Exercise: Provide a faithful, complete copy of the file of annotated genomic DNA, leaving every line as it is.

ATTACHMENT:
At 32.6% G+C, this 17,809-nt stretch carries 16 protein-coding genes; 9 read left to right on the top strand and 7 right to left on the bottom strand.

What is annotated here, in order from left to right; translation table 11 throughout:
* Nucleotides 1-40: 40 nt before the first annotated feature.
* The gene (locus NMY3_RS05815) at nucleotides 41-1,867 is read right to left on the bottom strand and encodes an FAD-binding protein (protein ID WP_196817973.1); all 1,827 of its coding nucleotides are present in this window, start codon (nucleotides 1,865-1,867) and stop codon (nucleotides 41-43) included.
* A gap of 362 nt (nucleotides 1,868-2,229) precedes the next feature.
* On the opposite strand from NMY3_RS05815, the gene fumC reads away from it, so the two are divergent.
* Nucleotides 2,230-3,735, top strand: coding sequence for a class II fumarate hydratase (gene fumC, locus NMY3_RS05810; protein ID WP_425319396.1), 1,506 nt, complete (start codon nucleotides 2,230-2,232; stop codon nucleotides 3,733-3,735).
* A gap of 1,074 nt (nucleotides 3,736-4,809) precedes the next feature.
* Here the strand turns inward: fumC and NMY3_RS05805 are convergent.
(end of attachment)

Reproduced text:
At 32.6% G+C, this 17,809-nt stretch carries 16 protein-coding genes; 9 read left to right on the top strand and 7 right to left on the bottom strand.

What is annotated here, in order from left to right; translation table 11 throughout:
* Nucleotides 1-40: 40 nt before the first annotated feature.
* The gene (locus NMY3_RS05815) at nucleotides 41-1,867 is read right to left on the bottom strand and encodes an FAD-binding protein (protein ID WP_196817973.1); all 1,827 of its coding nucleotides are present in this window, start codon (nucleotides 1,865-1,867) and stop codon (nucleotides 41-43) included.
* A gap of 362 nt (nucleotides 1,868-2,229) precedes the next feature.
* On the opposite strand from NMY3_RS05815, the gene fumC reads away from it, so the two are divergent.
* Nucleotides 2,230-3,735, top strand: coding sequence for a class II fumarate hydratase (gene fumC, locus NMY3_RS05810; protein ID WP_425319396.1), 1,506 nt, complete (start codon nucleotides 2,230-2,232; stop codon nucleotides 3,733-3,735).
* A gap of 1,074 nt (nucleotides 3,736-4,809) precedes the next feature.
* Here the strand turns inward: fumC and NMY3_RS05805 are convergent.